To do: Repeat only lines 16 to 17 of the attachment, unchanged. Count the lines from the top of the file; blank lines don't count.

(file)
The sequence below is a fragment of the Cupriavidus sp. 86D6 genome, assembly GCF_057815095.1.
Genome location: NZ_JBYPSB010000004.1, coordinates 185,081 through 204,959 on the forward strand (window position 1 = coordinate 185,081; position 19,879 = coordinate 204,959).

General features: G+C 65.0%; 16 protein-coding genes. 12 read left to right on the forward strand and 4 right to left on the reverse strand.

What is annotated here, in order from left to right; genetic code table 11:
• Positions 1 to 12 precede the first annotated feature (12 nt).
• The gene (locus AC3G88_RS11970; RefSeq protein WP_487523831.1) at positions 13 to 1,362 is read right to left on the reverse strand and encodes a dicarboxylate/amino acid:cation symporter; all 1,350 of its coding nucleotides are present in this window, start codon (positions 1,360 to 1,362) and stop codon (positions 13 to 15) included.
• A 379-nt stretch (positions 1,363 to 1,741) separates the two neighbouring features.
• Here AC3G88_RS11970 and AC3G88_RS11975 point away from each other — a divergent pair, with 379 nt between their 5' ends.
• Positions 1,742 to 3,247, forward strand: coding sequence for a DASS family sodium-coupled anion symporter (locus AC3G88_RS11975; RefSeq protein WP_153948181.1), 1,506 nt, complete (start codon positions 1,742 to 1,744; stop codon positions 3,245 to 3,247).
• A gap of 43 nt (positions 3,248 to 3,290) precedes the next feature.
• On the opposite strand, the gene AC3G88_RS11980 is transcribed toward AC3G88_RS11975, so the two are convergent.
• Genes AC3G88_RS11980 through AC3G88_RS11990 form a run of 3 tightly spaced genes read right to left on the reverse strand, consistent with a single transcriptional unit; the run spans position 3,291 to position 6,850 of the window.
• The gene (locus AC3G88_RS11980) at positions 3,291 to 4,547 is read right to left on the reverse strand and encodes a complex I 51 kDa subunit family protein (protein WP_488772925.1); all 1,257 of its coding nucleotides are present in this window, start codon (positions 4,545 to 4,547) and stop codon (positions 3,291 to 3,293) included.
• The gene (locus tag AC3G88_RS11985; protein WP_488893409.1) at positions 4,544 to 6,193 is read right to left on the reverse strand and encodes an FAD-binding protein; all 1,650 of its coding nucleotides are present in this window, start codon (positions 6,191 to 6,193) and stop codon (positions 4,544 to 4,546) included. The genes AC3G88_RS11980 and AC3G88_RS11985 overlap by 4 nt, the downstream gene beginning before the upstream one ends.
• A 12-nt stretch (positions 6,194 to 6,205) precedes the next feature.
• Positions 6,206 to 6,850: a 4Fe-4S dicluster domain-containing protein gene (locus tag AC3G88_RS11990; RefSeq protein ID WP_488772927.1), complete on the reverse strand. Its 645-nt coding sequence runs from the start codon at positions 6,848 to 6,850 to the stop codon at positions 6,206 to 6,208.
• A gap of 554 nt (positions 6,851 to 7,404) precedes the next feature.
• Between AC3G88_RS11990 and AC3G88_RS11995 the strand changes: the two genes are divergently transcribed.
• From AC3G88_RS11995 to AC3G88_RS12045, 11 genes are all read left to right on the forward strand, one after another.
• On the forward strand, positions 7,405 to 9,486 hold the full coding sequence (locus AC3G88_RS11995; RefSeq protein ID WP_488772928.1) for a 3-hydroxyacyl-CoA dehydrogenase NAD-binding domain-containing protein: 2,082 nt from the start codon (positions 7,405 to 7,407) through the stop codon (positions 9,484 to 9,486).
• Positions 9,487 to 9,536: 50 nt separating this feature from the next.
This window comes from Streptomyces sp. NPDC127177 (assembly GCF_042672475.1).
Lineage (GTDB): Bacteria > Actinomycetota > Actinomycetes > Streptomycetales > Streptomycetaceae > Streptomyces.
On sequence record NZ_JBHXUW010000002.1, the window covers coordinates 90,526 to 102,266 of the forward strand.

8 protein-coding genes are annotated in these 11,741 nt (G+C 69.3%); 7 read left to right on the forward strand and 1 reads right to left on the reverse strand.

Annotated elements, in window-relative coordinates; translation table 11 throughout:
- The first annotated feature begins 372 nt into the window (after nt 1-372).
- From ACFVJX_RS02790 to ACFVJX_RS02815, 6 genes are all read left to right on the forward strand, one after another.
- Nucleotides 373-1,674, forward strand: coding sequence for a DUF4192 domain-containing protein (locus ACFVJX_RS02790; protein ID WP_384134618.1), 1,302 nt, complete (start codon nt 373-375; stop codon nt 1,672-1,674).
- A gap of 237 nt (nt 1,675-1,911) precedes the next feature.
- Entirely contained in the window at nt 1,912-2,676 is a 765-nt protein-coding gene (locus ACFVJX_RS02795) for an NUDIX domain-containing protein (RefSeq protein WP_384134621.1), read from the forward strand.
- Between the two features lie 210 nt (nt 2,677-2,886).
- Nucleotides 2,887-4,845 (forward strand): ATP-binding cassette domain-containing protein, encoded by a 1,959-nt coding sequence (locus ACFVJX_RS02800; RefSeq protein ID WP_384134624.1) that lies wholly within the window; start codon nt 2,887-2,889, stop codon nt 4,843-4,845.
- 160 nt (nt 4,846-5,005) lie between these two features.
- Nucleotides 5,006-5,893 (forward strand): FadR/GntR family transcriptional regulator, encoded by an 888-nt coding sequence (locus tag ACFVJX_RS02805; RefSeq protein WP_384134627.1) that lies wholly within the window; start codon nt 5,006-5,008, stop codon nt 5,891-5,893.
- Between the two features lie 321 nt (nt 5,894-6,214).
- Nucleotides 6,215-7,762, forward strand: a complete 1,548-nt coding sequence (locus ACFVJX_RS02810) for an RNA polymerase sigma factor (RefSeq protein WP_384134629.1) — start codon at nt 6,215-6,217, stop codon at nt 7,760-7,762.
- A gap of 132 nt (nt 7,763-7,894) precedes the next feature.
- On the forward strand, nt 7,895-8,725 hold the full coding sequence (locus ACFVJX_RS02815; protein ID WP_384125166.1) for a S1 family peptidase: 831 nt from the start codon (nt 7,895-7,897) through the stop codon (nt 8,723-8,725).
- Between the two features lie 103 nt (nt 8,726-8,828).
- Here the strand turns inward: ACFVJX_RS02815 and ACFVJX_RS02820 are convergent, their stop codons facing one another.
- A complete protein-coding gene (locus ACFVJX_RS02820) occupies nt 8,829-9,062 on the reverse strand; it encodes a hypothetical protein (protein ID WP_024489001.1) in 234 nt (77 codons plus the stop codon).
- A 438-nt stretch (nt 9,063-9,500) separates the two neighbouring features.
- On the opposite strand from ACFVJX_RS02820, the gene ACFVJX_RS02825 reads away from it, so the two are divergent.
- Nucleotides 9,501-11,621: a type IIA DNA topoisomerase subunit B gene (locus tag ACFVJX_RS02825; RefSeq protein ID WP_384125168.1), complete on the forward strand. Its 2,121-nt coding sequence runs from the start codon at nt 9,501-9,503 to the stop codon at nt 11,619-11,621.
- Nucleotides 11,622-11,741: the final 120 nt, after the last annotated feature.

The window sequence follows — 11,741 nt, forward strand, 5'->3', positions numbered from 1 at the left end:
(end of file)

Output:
• Positions 6,206 to 6,850: a 4Fe-4S dicluster domain-containing protein gene (locus tag AC3G88_RS11990; RefSeq protein ID WP_488772927.1), complete on the reverse strand. Its 645-nt coding sequence runs from the start codon at positions 6,848 to 6,850 to the stop codon at positions 6,206 to 6,208.
• A gap of 554 nt (positions 6,851 to 7,404) precedes the next feature.